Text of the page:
Monday, July 26, 2010


Today is a great day, a day to be celebrated! Well, it was yesterday, but it did not become an essential part of my consciousness until today, therefore it did not exist until this day. Wikileaks, a fantastic website of amazingness, Released a bunch of afghan war documents that illustrate just how fucking terrible the afghan war is and has been. And instead of simply being ignored like most other anti-war efforts, it’s been picked up and aggressively attacked by the pentagon and the white house and conservatives in general. It’s on the news! All over the place! Damage control damage control! Spin that motherfucker until he doesn’t know up from Sunday! This is great. Wikileaks has been around for a while (a while) but this is the first time they’ve really gotten under the skin of any major organization that they’ve leaked documents from. So now people are blindsided by this website and the founder is suddenly super on the news everywhere and Richard cohen refers to the site as “dauntingly mysterious” and it’s a very big deal.

This is the kind of thing we should expect from the internet. This kind of renegade gonzo personal-private reporting with an agenda and a message. This sort of activism. Laws are forfeit in the territory of the web, rules are coded or nonexistent. It’s a place where pretty much every viewpoint has an equal chance of reaching an audience that exists as the whole of the people with access to the internet. This is fucking amazing. It’s great! Imagine trying to start a publicly accessible civil rights or pro-communist forum in the 1950s. It would have been shot to pieces, the organizers killed or interred, the dissension silenced. Here at last today on this day we see the dissension reigning supreme, using the tools of its oppressors, the media that so thoroughly detains diversity promoting ideas contrary and in every respect treasonous to the government in power. What a day.

The ultimate question, the ultimate test for this is whether it will change anything. If it changes, if the regime in power reacts accordingly, if the war in Afghanistan is ended for reason of stark criticism and intense mismanagement, then truly the rebels have won and there is hope for society forevermore. Though, I have a sneaking suspicion that this isn’t quite it. It’s not nearly big enough, not nearly shockingly outrageous enough. It’s a proof of concept, an applied attitude, but this is probably not the giant-killer. We’ve yet to reach the point where all lies are laid bare and all truth is set free.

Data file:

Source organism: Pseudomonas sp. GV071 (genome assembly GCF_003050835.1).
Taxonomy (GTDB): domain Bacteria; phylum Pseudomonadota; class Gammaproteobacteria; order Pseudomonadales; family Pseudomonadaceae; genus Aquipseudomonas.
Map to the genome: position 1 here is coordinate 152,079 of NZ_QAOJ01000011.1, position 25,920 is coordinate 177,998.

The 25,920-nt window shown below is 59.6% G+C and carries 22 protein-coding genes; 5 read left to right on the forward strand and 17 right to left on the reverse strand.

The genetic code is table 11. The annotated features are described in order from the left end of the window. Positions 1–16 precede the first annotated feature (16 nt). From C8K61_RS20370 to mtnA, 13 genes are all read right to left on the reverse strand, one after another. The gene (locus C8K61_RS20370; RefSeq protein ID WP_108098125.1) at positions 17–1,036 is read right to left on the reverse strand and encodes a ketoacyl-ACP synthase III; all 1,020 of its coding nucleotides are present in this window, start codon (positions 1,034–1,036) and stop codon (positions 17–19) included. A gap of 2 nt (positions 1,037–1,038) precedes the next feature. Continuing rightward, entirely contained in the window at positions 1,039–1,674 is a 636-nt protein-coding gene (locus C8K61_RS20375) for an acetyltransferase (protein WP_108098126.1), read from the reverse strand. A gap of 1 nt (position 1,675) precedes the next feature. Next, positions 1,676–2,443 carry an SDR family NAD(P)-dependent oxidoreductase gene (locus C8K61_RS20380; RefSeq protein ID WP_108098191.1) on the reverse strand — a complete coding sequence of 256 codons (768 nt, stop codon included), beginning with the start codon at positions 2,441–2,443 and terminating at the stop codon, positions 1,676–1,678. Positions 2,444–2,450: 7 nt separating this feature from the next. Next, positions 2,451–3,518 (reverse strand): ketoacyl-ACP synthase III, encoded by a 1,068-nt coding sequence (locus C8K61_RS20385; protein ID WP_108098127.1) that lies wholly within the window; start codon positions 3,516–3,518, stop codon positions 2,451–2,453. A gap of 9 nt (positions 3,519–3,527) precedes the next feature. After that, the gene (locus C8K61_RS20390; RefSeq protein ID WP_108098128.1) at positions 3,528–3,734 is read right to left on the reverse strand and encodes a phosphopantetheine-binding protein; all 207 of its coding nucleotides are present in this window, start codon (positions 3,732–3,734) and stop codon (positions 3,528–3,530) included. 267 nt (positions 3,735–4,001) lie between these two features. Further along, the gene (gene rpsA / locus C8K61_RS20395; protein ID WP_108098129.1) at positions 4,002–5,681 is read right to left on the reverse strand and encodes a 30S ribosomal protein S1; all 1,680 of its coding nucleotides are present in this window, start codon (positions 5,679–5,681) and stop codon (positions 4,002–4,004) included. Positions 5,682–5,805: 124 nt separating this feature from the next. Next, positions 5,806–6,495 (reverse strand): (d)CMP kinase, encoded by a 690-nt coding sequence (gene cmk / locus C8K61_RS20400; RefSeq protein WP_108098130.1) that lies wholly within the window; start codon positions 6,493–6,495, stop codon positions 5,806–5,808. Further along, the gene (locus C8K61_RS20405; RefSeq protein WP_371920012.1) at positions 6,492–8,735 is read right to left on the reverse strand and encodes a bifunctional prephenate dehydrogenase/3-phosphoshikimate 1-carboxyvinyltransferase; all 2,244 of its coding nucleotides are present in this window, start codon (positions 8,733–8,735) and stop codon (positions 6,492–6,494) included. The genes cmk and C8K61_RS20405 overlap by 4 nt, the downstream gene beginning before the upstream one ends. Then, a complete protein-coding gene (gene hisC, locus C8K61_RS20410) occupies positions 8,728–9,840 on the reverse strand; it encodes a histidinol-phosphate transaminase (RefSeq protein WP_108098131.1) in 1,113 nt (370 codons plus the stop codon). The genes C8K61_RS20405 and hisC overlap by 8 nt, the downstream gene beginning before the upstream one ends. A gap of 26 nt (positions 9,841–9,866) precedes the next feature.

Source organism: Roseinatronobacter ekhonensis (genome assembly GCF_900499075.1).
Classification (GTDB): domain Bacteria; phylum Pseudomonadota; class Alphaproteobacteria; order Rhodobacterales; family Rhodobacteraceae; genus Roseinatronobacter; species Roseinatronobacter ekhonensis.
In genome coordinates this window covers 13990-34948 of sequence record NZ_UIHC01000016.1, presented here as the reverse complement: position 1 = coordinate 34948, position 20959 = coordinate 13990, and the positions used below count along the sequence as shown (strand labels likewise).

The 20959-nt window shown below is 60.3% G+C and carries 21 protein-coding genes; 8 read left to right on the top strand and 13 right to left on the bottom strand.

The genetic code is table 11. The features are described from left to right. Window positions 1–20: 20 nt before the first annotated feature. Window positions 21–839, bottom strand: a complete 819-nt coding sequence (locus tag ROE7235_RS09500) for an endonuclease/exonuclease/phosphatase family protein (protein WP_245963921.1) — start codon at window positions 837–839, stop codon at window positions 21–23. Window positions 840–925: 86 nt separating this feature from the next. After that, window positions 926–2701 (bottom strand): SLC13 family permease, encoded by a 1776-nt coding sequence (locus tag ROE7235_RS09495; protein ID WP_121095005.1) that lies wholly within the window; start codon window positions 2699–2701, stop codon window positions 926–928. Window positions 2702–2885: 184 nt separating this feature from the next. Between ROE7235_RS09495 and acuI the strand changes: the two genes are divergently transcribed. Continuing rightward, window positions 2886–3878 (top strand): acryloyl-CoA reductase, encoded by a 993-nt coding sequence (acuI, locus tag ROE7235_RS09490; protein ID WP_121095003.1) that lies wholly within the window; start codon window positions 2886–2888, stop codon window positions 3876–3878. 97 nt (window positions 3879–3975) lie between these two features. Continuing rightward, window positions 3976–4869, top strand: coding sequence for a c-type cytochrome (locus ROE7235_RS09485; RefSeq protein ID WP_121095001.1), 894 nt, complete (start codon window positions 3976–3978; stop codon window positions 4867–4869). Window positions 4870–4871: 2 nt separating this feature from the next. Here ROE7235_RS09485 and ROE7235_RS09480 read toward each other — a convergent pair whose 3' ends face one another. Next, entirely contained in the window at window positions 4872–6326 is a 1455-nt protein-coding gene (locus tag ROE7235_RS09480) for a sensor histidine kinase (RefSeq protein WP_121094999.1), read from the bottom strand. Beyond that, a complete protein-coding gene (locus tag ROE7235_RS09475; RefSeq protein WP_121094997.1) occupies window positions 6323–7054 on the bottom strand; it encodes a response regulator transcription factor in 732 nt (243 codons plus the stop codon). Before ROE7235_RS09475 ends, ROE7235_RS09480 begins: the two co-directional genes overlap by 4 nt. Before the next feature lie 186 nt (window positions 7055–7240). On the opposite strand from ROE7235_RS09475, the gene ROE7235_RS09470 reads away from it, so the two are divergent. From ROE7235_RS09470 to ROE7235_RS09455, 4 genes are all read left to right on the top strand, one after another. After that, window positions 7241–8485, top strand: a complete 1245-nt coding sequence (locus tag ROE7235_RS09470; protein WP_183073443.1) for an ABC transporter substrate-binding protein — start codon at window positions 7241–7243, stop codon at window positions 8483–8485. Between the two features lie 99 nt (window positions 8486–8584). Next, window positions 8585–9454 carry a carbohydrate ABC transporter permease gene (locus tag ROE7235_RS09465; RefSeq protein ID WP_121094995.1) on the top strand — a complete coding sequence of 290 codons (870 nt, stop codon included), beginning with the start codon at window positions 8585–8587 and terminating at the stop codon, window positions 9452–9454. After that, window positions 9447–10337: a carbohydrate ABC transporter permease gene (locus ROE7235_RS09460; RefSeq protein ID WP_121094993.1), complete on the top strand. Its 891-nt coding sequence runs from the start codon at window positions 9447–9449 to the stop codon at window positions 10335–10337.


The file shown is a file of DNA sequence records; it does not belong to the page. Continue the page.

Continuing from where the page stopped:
But it’s a start. And that is why today is a day to celebrate!

Saturday, July 24, 2010


I haven’t unwillingly seen an advertisement on the internet for about 3 or so years now. I don’t watch tv, so every commercial that you’ve seen a few dozen times and you think is hilarious is totally foreign to me. Possibly the most visual advertisement I’ve consumed these days is from the out of doors, or movie advertisements. I heard a few on the radio at mcdonalds, too. Sometimes I read coupon books, which are a form of advertising, I suppose. Sometimes magazine ads. Newspaper ads, definitely.

Though, I think avoiding the ubiquitous tv and internet ads is probably the most effective at cutting down the amount of detritus I end up seeing. I was in a marketing class in high school. I was actually ina marketing organization called DECA, which stands for something totally irrelevant and misleading and I’ve forgotten what. It’s an association of (ta-dah!) marketing students. It was an interesting class. About half of the time it was covering various aspects of advertisement and marketing, the other half it was being marketed or advertised to by some school or other. We learned all about the color associations, how to write interesting copy, how not to write too much copy, how to make an advertisement, how to pitch a product or a concept to someone, and how to speak publicly and write speeches. It was a nice experience but a constant reminder that Marketing as an institution is vapid as all hell , and the people who study it are some of the least creative people on the planet. Pretty much every concept in marketing is ripped off of someone or somewhere else (most notably psychology or aesthetics) and twisted around and used to sell a product.